This event has already happened! Sorry.
A Legacy in Clay displays sculptures from the revered professor who taught at Kansas City Art Institute for 43 years. George Timock’s career spans 49 years with more than 100 exhibitions including select solo shows. His works are in several permanent collections including the Smithsonian Institute, Daum Museum of Contemporary Art and Nelson-Atkins Museum of Art.
Timock received both his M.F.A. and B.F.A. at Cranbrook Academy of Art. In 1973, he began teaching at the KCAI with Ken Ferguson and Victor Babu. For 37 years, Timock focused on large-scale, raku-fired vessels that centered on architectural and natural inspirations. The textured lava fields of Kilauea Volcano in Hawaii became a huge influence. He lived and worked in this environment in 1994, researching and replicating the intricate, lava surfaces. Then for a decade, he shifted his focus to the art and culture of Eastern Europe. His travels to Hungary inspired his artistic curiosity on many levels and the International Ceramics Studio in Kecskemet became his creative home. Cultural observations, such as the epic opulence of St. Stephens Basilica and the visual record of past generations in the decayed ornamentation and weathered facade of the Old Parish Church in Budapest, inspired his transformative approach to the decorative surfaces of his work.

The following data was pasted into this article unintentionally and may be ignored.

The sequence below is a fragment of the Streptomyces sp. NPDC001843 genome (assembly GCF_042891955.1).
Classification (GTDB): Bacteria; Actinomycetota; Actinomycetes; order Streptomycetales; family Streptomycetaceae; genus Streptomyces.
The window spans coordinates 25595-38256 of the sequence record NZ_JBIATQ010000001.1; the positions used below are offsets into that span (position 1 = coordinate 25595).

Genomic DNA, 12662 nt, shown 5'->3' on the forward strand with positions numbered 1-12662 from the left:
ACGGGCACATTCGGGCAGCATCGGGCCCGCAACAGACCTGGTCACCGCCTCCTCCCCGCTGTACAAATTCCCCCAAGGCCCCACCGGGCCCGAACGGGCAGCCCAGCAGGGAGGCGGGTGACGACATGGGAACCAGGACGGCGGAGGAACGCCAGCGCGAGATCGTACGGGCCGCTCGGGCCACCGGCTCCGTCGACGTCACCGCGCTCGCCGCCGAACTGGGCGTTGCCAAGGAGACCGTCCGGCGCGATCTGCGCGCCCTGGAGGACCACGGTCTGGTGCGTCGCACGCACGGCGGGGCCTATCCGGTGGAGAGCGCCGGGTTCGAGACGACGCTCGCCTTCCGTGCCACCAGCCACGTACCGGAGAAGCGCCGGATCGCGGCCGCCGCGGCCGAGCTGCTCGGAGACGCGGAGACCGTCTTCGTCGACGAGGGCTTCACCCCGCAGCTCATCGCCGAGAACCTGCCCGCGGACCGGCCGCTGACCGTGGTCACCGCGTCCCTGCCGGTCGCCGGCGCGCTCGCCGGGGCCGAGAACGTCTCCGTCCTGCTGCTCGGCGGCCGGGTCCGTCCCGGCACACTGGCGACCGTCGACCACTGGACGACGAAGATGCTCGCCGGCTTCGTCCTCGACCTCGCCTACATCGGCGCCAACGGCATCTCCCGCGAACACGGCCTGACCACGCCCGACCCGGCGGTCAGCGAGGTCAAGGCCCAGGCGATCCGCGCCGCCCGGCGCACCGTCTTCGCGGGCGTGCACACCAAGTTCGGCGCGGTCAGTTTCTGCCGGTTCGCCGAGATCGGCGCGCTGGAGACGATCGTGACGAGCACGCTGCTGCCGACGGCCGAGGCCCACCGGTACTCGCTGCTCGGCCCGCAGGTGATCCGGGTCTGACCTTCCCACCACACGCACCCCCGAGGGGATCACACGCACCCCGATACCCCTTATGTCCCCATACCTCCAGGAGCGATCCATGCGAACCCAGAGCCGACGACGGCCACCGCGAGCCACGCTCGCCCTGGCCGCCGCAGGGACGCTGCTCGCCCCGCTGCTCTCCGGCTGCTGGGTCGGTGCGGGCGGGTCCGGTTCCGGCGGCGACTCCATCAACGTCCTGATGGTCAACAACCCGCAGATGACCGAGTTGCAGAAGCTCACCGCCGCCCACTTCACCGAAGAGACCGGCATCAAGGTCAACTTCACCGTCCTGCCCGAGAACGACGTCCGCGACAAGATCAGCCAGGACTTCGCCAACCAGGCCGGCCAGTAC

Influenced by Eastern European architecture and purity of Hungarian porcelain, Timock’s work reassesses the traditional vessel format as the optically intricate and stunning surfaces of metallic gold and platinum have become a predominant feature of his precious vessels. The use of luster has historical presence in European vessels and architecture but his interest and appropriation of these traditions dwell in its reflective opulence as it transforms a static surface.